The U.S. Court of Appeals for the District of Columbia Circuit ruled today in favor of the National Corn Growers Association and other renewable fuels advocates, agreeing with the petitioners that the Environmental Protection Agency (EPA) erred in how it interpreted and used the “inadequate domestic supply” waiver in the Renewable Fuel Standard law in setting renewable fuel volumes for 2014-2016.
In Americans for Clean Energy et al v. Environmental Protection Agency, the Court vacated EPA’s decision to reduce the total renewable fuel volume requirement in 2016 and remanded the rule to EPA for further consideration.
The following is a statement from the National Corn Growers Association:
“Today’s court decision is a win for farmers, the biofuels industry, and consumers. This ruling affirms our view that the EPA did not follow the law when it reduced the 2014-2016 renewable fuel volumes below levels intended by Congress. The court held that EPA was wrong to interpret the phrase ‘inadequate domestic supply’ to mean ‘inadequate domestic supply and demand.’ We agree with the Court that effectively adding words to the law through this interpretation simply exceeds EPA’s authority.
“We appreciate the Court honoring Congress’ intent. Congress created the Renewable Fuel Standard to help increase American energy independence and provide cleaner fuel choices for consumers by opening a closed fuel market and forcing the oil industry to allow competition in. Whether there is an adequate supply of renewable fuel to meet volume standards is not the same as how much fuel is used. Or, in the Court’s own words, ‘The fact that a person is on a diet does not mean there is an inadequate supply of food in the refrigerator.’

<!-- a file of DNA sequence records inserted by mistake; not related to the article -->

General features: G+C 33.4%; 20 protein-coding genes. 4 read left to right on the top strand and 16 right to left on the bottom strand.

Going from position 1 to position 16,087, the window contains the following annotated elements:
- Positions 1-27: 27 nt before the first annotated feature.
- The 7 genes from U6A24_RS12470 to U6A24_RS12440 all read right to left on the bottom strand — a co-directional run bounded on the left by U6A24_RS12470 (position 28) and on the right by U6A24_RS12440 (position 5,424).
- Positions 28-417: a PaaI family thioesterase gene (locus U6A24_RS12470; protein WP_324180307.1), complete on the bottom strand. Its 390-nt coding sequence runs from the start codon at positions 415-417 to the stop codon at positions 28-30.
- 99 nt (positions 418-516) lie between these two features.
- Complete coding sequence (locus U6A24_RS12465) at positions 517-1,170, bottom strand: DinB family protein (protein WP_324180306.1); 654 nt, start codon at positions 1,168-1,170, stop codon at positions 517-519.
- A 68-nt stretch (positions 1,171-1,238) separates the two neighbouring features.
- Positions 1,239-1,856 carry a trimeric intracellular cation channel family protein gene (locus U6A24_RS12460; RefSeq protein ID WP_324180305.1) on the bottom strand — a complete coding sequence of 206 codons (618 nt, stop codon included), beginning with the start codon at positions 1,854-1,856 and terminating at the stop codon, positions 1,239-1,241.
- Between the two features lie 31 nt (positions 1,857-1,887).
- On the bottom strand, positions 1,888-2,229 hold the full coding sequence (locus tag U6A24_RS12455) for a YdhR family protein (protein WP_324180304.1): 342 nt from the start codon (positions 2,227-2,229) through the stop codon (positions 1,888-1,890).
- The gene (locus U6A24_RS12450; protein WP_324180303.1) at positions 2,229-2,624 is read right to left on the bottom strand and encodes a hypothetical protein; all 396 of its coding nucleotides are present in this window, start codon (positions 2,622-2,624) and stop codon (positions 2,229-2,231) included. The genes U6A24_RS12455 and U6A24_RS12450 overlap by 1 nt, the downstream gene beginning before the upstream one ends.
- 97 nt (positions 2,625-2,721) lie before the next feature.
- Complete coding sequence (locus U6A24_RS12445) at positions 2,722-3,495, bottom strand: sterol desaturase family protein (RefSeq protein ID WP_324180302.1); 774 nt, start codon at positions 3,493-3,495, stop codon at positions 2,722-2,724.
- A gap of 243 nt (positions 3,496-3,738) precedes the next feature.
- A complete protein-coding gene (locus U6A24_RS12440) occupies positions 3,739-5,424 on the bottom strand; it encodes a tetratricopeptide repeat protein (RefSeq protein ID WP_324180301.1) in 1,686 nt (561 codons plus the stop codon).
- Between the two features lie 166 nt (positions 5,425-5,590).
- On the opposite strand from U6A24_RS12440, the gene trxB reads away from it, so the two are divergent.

“Corn farmers have done our part to help expand the supply of renewable fuel, as well as help support use of renewable fuels with retailers and consumers. We look forward to working with the EPA to ensure that going forward, the Agency follows the law when implementing the RFS.”
CommonGround is a group of farmers connecting with consumers through conversations about science and research and personal stories about food and misinformation surrounding farming. Supported by the NCGA and state corn organizations.
The Soil Health Partnership (SHP) is a farmer-led initiative that fosters transformation in agriculture through improved soil health. Administered by NCGA the partnership has more than 220 working farms enrolled in 16 states. SHP’s mission is to utilize science and data to partner with farmers who are adopting conservation agricultural practices that improve the economic and environmental sustainability of the farm.
The Corn Utilization and Technology Conference (CUTC) is a biennial event happening this June. Learn more.